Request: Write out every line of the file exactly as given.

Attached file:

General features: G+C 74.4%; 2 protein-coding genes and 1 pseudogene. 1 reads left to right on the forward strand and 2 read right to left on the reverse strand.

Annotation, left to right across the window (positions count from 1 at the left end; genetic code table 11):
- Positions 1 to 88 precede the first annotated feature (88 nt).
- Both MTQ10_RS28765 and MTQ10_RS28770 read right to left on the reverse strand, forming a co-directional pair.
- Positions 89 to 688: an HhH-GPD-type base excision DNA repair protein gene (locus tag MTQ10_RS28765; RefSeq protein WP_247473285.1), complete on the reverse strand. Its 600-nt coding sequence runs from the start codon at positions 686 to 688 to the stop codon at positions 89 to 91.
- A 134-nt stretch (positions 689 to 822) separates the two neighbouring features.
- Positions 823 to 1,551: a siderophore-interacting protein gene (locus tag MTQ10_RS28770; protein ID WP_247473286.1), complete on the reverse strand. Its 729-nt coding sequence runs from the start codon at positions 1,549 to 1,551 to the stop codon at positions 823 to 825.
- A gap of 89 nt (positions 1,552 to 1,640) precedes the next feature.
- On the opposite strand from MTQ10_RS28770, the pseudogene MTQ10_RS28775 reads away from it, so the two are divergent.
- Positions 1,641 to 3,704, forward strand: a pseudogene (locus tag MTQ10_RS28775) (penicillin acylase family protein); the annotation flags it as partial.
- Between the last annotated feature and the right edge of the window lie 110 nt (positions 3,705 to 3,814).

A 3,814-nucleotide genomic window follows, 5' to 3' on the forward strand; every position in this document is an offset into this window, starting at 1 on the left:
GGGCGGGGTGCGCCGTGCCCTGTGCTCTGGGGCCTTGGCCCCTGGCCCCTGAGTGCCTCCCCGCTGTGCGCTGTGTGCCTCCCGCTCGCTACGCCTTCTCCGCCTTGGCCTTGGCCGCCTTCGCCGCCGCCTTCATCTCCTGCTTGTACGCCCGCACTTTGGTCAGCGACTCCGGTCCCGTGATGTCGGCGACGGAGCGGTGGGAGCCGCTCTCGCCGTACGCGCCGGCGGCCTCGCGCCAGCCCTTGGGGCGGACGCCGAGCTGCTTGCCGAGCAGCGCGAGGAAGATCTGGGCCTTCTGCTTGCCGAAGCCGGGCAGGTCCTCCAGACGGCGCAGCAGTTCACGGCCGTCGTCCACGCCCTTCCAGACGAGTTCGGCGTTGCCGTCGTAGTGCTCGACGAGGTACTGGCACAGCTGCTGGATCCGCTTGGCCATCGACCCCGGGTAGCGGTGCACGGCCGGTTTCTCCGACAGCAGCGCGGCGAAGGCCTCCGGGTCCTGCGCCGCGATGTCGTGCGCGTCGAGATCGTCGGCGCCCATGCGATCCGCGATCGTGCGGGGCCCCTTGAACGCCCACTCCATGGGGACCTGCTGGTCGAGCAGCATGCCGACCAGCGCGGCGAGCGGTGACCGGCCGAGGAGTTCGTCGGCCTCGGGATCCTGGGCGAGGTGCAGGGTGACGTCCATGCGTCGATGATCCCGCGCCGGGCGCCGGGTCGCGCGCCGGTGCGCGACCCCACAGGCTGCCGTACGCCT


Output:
General features: G+C 74.4%; 2 protein-coding genes and 1 pseudogene. 1 reads left to right on the forward strand and 2 read right to left on the reverse strand.

Annotation, left to right across the window (positions count from 1 at the left end; genetic code table 11):
- Positions 1 to 88 precede the first annotated feature (88 nt).
- Both MTQ10_RS28765 and MTQ10_RS28770 read right to left on the reverse strand, forming a co-directional pair.
- Positions 89 to 688: an HhH-GPD-type base excision DNA repair protein gene (locus tag MTQ10_RS28765; RefSeq protein WP_247473285.1), complete on the reverse strand. Its 600-nt coding sequence runs from the start codon at positions 686 to 688 to the stop codon at positions 89 to 91.
- A 134-nt stretch (positions 689 to 822) separates the two neighbouring features.
- Positions 823 to 1,551: a siderophore-interacting protein gene (locus tag MTQ10_RS28770; protein ID WP_247473286.1), complete on the reverse strand. Its 729-nt coding sequence runs from the start codon at positions 1,549 to 1,551 to the stop codon at positions 823 to 825.
- A gap of 89 nt (positions 1,552 to 1,640) precedes the next feature.
- On the opposite strand from MTQ10_RS28770, the pseudogene MTQ10_RS28775 reads away from it, so the two are divergent.
- Positions 1,641 to 3,704, forward strand: a pseudogene (locus tag MTQ10_RS28775) (penicillin acylase family protein); the annotation flags it as partial.
- Between the last annotated feature and the right edge of the window lie 110 nt (positions 3,705 to 3,814).

A 3,814-nucleotide genomic window follows, 5' to 3' on the forward strand; every position in this document is an offset into this window, starting at 1 on the left:
GGGCGGGGTGCGCCGTGCCCTGTGCTCTGGGGCCTTGGCCCCTGGCCCCTGAGTGCCTCCCCGCTGTGCGCTGTGTGCCTCCCGCTCGCTACGCCTTCTCCGCCTTGGCCTTGGCCGCCTTCGCCGCCGCCTTCATCTCCTGCTTGTACGCCCGCACTTTGGTCAGCGACTCCGGTCCCGTGATGTCGGCGACGGAGCGGTGGGAGCCGCTCTCGCCGTACGCGCCGGCGGCCTCGCGCCAGCCCTTGGGGCGGACGCCGAGCTGCTTGCCGAGCAGCGCGAGGAAGATCTGGGCCTTCTGCTTGCCGAAGCCGGGCAGGTCCTCCAGACGGCGCAGCAGTTCACGGCCGTCGTCCACGCCCTTCCAGACGAGTTCGGCGTTGCCGTCGTAGTGCTCGACGAGGTACTGGCACAGCTGCTGGATCCGCTTGGCCATCGACCCCGGGTAGCGGTGCACGGCCGGTTTCTCCGACAGCAGCGCGGCGAAGGCCTCCGGGTCCTGCGCCGCGATGTCGTGCGCGTCGAGATCGTCGGCGCCCATGCGATCCGCGATCGTGCGGGGCCCCTTGAACGCCCACTCCATGGGGACCTGCTGGTCGAGCAGCATGCCGACCAGCGCGGCGAGCGGTGACCGGCCGAGGAGTTCGTCGGCCTCGGGATCCTGGGCGAGGTGCAGGGTGACGTCCATGCGTCGATGATCCCGCGCCGGGCGCCGGGTCGCGCGCCGGTGCGCGACCCCACAGGCTGCCGTACGCCT